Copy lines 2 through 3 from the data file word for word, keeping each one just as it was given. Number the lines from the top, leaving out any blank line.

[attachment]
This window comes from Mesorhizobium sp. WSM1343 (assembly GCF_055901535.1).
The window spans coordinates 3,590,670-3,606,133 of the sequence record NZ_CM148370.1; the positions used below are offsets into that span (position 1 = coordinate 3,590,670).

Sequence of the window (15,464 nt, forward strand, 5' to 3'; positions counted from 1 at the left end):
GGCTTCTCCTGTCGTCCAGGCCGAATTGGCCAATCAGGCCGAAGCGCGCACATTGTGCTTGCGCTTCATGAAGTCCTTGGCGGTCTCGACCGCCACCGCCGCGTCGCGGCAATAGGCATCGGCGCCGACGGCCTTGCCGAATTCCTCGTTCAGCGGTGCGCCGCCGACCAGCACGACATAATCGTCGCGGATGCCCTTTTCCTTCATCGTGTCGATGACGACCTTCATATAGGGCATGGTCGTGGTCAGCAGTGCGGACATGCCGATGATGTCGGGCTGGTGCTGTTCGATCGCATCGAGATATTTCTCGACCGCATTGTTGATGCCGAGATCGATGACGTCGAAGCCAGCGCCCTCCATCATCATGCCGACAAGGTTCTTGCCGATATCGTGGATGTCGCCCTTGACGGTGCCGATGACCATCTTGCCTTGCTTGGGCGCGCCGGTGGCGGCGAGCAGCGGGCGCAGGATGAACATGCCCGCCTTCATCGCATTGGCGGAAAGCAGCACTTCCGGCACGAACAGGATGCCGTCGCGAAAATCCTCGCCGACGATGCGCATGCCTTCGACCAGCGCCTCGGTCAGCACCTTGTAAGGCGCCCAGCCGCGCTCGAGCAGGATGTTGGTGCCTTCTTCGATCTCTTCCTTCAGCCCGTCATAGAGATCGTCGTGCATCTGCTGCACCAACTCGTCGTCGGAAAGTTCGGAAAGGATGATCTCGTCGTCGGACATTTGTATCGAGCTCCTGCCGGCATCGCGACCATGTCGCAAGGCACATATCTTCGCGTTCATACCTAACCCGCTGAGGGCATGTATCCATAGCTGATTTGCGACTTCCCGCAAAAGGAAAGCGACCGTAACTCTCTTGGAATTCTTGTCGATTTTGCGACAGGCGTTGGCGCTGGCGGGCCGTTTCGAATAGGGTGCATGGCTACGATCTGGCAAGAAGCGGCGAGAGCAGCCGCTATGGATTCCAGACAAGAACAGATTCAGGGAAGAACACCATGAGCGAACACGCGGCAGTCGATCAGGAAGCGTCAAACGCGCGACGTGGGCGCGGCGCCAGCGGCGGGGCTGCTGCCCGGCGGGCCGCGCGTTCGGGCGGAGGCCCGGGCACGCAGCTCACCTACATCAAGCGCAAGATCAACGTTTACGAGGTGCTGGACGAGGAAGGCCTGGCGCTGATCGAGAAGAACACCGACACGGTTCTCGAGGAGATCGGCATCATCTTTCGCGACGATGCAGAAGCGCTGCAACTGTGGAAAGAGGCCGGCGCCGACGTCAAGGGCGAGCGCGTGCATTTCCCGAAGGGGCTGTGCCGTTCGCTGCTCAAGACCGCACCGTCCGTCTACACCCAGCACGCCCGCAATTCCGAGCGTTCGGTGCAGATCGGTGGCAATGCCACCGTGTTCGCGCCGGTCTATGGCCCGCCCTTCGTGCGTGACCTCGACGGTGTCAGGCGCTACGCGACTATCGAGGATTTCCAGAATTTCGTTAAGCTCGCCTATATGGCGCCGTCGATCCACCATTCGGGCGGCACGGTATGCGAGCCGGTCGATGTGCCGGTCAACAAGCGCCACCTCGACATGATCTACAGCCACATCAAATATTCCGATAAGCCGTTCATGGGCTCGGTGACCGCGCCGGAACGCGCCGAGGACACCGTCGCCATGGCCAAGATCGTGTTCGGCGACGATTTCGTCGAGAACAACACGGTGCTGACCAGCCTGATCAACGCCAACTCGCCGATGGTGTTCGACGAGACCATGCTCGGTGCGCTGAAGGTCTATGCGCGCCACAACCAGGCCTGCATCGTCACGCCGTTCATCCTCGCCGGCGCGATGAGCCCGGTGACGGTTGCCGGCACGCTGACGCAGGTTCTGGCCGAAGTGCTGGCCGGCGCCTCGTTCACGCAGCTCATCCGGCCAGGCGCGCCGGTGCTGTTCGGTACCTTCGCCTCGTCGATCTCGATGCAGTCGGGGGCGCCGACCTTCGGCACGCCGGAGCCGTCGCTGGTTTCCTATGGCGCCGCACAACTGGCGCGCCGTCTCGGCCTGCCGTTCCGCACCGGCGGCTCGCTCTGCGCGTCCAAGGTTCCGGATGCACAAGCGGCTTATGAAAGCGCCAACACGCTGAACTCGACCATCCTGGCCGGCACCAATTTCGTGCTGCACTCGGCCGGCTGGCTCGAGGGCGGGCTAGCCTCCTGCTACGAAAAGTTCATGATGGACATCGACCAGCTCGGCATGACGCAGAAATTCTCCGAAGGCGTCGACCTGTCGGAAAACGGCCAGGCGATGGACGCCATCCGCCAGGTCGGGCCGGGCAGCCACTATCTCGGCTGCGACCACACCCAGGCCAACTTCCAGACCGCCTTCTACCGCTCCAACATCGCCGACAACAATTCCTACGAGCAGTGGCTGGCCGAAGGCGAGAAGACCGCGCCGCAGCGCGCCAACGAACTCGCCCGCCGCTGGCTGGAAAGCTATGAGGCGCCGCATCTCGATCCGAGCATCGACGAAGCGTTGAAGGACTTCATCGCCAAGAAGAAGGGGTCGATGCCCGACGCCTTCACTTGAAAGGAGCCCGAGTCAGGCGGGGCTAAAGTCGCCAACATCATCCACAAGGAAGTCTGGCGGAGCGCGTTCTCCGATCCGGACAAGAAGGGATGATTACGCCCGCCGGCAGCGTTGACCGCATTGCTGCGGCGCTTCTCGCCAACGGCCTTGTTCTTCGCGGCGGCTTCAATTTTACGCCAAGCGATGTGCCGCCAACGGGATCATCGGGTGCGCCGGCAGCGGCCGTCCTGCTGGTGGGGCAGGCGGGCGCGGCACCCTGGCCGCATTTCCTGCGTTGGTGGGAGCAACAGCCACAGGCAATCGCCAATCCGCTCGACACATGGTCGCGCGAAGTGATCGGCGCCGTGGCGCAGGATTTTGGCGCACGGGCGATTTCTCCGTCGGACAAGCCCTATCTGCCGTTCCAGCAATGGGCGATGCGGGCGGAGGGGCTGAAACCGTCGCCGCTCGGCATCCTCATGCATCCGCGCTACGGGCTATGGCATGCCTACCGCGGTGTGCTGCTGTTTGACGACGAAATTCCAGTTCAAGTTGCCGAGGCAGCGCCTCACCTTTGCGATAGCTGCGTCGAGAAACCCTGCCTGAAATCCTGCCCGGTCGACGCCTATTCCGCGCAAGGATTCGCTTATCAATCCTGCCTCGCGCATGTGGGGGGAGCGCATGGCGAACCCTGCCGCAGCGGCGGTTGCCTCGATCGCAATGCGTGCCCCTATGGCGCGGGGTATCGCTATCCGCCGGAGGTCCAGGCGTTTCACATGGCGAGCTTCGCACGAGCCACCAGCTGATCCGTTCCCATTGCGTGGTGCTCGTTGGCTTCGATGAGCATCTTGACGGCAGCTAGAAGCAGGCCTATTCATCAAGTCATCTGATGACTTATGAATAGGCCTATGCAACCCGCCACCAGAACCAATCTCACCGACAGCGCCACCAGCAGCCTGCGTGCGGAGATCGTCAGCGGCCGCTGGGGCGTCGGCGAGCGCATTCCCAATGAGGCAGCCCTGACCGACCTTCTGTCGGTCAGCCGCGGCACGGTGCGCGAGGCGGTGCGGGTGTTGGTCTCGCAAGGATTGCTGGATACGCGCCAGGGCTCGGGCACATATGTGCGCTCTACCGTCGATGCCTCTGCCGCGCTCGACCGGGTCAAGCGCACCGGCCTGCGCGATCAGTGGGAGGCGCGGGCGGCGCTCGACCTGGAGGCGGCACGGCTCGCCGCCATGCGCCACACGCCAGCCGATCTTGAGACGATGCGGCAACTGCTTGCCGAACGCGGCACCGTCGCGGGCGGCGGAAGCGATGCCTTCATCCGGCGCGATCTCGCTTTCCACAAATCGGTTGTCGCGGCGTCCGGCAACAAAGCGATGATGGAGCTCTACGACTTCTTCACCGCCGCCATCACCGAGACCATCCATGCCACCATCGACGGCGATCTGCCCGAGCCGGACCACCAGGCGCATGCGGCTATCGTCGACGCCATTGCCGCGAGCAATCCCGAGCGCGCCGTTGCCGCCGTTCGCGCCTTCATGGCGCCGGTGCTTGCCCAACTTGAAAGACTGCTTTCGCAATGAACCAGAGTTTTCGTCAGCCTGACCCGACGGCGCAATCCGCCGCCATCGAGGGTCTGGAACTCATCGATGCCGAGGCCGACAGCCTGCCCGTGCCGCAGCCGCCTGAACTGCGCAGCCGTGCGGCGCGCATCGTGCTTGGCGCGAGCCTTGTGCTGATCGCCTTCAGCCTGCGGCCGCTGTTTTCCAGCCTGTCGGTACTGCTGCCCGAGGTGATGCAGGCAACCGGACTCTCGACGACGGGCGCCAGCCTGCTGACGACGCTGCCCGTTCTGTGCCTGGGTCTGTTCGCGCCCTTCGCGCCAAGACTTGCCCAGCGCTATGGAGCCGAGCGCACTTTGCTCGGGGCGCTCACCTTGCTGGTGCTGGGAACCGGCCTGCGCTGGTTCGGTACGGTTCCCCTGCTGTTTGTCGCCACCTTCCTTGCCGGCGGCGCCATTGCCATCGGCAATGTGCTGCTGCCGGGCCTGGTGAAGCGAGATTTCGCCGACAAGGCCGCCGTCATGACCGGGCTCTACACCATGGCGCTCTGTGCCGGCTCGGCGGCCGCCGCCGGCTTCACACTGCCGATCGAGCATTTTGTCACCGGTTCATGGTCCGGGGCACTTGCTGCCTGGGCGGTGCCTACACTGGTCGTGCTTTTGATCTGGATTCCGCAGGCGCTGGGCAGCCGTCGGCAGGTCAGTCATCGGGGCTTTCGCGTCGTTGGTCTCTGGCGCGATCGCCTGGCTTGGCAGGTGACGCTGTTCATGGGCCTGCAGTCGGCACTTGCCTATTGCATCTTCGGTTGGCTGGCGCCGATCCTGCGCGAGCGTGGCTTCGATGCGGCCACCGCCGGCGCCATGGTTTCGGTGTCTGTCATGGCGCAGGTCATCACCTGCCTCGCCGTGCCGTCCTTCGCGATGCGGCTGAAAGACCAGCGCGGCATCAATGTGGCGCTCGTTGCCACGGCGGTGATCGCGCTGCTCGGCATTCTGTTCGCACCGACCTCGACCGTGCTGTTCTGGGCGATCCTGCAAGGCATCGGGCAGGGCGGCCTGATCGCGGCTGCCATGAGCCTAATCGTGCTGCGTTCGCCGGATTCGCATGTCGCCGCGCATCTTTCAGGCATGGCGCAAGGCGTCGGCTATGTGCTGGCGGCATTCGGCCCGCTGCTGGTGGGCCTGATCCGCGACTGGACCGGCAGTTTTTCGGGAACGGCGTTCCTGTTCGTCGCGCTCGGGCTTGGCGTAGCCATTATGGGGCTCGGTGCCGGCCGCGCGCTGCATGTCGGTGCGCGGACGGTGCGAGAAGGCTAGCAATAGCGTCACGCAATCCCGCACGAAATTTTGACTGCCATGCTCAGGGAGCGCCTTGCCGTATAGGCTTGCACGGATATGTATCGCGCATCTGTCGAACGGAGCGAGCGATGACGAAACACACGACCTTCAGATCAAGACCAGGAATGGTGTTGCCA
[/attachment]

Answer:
The window spans coordinates 3,590,670-3,606,133 of the sequence record NZ_CM148370.1; the positions used below are offsets into that span (position 1 = coordinate 3,590,670).

Sequence of the window (15,464 nt, forward strand, 5' to 3'; positions counted from 1 at the left end):